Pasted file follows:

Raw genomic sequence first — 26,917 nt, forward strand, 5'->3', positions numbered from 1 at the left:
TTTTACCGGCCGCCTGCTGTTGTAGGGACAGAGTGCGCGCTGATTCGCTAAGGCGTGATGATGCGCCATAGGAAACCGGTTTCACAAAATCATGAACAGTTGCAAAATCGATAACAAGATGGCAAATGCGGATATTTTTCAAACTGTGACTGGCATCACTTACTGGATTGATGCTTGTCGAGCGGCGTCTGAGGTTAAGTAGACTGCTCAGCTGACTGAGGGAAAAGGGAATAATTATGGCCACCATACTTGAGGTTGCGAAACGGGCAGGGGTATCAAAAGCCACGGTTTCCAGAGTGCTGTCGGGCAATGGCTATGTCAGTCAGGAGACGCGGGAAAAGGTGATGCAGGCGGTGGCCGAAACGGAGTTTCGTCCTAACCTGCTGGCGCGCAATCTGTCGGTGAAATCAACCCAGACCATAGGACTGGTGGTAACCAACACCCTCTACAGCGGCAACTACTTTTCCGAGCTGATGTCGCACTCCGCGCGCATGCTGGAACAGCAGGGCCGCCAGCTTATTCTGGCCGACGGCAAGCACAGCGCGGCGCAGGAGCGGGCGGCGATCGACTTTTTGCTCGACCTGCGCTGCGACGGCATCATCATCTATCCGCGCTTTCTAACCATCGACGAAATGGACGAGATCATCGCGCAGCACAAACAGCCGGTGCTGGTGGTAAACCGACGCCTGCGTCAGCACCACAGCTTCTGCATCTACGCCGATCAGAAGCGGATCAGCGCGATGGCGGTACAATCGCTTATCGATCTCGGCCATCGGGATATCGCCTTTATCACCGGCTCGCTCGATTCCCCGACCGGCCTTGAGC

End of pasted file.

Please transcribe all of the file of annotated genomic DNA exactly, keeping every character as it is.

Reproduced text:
Raw genomic sequence first — 26,917 nt, forward strand, 5'->3', positions numbered from 1 at the left:
TTTTACCGGCCGCCTGCTGTTGTAGGGACAGAGTGCGCGCTGATTCGCTAAGGCGTGATGATGCGCCATAGGAAACCGGTTTCACAAAATCATGAACAGTTGCAAAATCGATAACAAGATGGCAAATGCGGATATTTTTCAAACTGTGACTGGCATCACTTACTGGATTGATGCTTGTCGAGCGGCGTCTGAGGTTAAGTAGACTGCTCAGCTGACTGAGGGAAAAGGGAATAATTATGGCCACCATACTTGAGGTTGCGAAACGGGCAGGGGTATCAAAAGCCACGGTTTCCAGAGTGCTGTCGGGCAATGGCTATGTCAGTCAGGAGACGCGGGAAAAGGTGATGCAGGCGGTGGCCGAAACGGAGTTTCGTCCTAACCTGCTGGCGCGCAATCTGTCGGTGAAATCAACCCAGACCATAGGACTGGTGGTAACCAACACCCTCTACAGCGGCAACTACTTTTCCGAGCTGATGTCGCACTCCGCGCGCATGCTGGAACAGCAGGGCCGCCAGCTTATTCTGGCCGACGGCAAGCACAGCGCGGCGCAGGAGCGGGCGGCGATCGACTTTTTGCTCGACCTGCGCTGCGACGGCATCATCATCTATCCGCGCTTTCTAACCATCGACGAAATGGACGAGATCATCGCGCAGCACAAACAGCCGGTGCTGGTGGTAAACCGACGCCTGCGTCAGCACCACAGCTTCTGCATCTACGCCGATCAGAAGCGGATCAGCGCGATGGCGGTACAATCGCTTATCGATCTCGGCCATCGGGATATCGCCTTTATCACCGGCTCGCTCGATTCCCCGACCGGCCTTGAGC